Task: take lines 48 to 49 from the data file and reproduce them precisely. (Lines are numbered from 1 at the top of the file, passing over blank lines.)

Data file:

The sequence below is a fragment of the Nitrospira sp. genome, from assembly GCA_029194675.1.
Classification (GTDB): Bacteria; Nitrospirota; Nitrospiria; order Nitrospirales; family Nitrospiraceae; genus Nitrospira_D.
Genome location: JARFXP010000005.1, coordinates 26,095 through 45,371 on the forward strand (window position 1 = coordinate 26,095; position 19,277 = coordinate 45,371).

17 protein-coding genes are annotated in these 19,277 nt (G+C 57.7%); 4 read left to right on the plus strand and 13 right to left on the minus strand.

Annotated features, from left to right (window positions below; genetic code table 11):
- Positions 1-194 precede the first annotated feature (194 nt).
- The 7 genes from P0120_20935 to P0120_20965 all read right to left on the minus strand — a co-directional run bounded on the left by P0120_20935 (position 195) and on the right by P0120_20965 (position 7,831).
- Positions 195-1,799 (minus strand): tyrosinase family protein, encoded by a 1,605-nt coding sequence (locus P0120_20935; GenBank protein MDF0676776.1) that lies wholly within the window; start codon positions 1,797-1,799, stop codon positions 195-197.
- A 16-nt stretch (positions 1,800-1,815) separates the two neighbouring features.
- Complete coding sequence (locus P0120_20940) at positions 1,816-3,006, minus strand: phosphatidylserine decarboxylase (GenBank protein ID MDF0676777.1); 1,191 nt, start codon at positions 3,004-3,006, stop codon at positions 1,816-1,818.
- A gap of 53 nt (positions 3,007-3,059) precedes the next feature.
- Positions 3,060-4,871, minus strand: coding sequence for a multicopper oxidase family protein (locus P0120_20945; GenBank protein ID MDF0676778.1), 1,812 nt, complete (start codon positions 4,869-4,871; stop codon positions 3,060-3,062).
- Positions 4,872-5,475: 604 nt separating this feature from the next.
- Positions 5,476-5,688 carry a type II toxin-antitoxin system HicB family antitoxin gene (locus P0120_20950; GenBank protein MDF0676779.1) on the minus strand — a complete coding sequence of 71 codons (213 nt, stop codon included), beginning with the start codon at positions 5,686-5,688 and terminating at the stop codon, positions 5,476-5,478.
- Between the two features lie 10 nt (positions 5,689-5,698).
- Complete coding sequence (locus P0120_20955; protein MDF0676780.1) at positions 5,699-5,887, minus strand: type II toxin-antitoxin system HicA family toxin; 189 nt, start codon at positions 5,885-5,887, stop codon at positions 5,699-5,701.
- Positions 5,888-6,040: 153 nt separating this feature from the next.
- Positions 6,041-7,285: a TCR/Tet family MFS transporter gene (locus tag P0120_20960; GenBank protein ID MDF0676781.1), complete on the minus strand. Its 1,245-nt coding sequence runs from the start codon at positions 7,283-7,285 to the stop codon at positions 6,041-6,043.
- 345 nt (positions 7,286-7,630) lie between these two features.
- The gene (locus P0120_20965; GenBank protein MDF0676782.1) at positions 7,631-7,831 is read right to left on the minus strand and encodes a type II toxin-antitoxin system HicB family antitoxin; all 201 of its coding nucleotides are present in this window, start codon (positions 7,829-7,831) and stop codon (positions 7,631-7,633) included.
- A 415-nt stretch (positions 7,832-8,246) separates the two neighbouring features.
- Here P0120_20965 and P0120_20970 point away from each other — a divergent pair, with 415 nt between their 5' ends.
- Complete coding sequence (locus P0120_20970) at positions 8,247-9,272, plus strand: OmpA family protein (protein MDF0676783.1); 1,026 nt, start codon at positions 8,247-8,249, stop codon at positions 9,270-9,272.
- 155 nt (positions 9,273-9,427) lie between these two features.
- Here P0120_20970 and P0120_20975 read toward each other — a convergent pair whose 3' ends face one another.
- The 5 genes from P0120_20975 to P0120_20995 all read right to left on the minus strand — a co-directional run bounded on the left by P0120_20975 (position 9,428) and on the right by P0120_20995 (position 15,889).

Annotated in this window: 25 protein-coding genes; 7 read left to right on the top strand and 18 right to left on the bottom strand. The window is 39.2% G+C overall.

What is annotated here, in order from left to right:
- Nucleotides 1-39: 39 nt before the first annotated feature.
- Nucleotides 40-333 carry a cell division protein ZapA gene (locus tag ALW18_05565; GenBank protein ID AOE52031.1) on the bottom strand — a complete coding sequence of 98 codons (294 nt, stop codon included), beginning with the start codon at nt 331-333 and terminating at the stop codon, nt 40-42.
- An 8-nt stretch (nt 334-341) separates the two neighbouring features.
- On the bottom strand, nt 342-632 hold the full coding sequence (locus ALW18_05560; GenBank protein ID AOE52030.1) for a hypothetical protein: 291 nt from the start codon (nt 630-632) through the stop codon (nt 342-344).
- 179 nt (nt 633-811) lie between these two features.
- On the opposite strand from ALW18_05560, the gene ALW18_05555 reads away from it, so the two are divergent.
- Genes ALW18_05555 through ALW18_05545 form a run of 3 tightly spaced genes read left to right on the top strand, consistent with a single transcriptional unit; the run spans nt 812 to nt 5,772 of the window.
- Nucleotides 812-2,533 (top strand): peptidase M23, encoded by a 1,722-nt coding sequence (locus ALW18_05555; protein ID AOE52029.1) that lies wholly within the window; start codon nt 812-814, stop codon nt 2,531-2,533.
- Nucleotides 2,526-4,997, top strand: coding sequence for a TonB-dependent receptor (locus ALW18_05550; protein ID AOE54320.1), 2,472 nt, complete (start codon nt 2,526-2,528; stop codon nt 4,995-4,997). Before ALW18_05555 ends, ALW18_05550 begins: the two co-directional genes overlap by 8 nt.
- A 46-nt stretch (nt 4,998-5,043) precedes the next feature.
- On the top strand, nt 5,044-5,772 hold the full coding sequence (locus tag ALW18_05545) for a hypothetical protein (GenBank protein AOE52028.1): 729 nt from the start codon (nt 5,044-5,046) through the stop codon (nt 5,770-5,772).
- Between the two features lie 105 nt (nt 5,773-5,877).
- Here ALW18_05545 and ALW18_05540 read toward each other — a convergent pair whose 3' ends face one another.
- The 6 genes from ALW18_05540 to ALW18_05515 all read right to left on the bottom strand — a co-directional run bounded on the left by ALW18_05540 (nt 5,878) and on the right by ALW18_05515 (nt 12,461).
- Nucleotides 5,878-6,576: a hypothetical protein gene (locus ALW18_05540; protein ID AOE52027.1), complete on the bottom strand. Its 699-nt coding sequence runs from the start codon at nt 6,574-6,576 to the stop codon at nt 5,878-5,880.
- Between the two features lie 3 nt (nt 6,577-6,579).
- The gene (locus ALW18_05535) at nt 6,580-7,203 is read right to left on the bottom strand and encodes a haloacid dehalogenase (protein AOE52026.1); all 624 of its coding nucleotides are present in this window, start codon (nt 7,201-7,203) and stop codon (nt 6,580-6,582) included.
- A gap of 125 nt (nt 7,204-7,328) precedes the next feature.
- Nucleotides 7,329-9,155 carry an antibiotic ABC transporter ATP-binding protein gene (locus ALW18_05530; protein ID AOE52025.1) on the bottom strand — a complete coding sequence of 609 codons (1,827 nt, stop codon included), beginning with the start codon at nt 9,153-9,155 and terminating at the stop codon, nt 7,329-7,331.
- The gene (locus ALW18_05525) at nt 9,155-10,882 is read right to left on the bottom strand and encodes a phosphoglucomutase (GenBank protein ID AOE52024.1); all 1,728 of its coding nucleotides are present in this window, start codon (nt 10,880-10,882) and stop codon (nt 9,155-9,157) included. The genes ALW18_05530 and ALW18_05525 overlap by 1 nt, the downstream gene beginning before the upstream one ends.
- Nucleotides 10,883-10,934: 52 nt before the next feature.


- The gene (locus ALW18_05525) at nt 9,155-10,882 is read right to left on the bottom strand and encodes a phosphoglucomutase (GenBank protein ID AOE52024.1); all 1,728 of its coding nucleotides are present in this window, start codon (nt 10,880-10,882) and stop codon (nt 9,155-9,157) included. The genes ALW18_05530 and ALW18_05525 overlap by 1 nt, the downstream gene beginning before the upstream one ends.
- Nucleotides 10,883-10,934: 52 nt before the next feature.